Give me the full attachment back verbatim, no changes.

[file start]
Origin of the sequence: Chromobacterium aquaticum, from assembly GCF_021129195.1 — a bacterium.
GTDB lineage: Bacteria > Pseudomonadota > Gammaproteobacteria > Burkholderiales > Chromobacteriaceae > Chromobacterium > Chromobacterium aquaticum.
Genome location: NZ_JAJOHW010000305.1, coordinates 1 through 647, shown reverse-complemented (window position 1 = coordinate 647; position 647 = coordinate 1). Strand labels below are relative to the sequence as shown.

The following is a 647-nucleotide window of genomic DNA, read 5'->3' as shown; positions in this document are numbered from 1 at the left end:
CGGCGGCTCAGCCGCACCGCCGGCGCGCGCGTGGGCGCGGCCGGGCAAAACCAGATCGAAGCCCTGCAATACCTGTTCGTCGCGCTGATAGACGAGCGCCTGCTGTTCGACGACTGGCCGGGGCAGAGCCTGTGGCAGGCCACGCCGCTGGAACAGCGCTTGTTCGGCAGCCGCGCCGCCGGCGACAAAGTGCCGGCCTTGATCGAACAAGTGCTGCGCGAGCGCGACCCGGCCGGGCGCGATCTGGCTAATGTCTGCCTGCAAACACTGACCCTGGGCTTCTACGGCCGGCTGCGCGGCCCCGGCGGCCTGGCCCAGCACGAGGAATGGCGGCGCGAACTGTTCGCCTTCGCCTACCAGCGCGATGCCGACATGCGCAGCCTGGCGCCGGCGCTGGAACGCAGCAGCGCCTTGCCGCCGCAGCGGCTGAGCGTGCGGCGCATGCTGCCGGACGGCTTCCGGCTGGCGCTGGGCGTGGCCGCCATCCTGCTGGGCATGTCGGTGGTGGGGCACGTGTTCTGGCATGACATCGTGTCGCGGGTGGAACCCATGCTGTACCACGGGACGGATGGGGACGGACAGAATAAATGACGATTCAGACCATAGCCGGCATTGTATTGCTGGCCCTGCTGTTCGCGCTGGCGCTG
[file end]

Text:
Origin of the sequence: Chromobacterium aquaticum, from assembly GCF_021129195.1 — a bacterium.
GTDB lineage: Bacteria > Pseudomonadota > Gammaproteobacteria > Burkholderiales > Chromobacteriaceae > Chromobacterium > Chromobacterium aquaticum.
Genome location: NZ_JAJOHW010000305.1, coordinates 1 through 647, shown reverse-complemented (window position 1 = coordinate 647; position 647 = coordinate 1). Strand labels below are relative to the sequence as shown.

The following is a 647-nucleotide window of genomic DNA, read 5'->3' as shown; positions in this document are numbered from 1 at the left end:
CGGCGGCTCAGCCGCACCGCCGGCGCGCGCGTGGGCGCGGCCGGGCAAAACCAGATCGAAGCCCTGCAATACCTGTTCGTCGCGCTGATAGACGAGCGCCTGCTGTTCGACGACTGGCCGGGGCAGAGCCTGTGGCAGGCCACGCCGCTGGAACAGCGCTTGTTCGGCAGCCGCGCCGCCGGCGACAAAGTGCCGGCCTTGATCGAACAAGTGCTGCGCGAGCGCGACCCGGCCGGGCGCGATCTGGCTAATGTCTGCCTGCAAACACTGACCCTGGGCTTCTACGGCCGGCTGCGCGGCCCCGGCGGCCTGGCCCAGCACGAGGAATGGCGGCGCGAACTGTTCGCCTTCGCCTACCAGCGCGATGCCGACATGCGCAGCCTGGCGCCGGCGCTGGAACGCAGCAGCGCCTTGCCGCCGCAGCGGCTGAGCGTGCGGCGCATGCTGCCGGACGGCTTCCGGCTGGCGCTGGGCGTGGCCGCCATCCTGCTGGGCATGTCGGTGGTGGGGCACGTGTTCTGGCATGACATCGTGTCGCGGGTGGAACCCATGCTGTACCACGGGACGGATGGGGACGGACAGAATAAATGACGATTCAGACCATAGCCGGCATTGTATTGCTGGCCCTGCTGTTCGCGCTGGCGCTG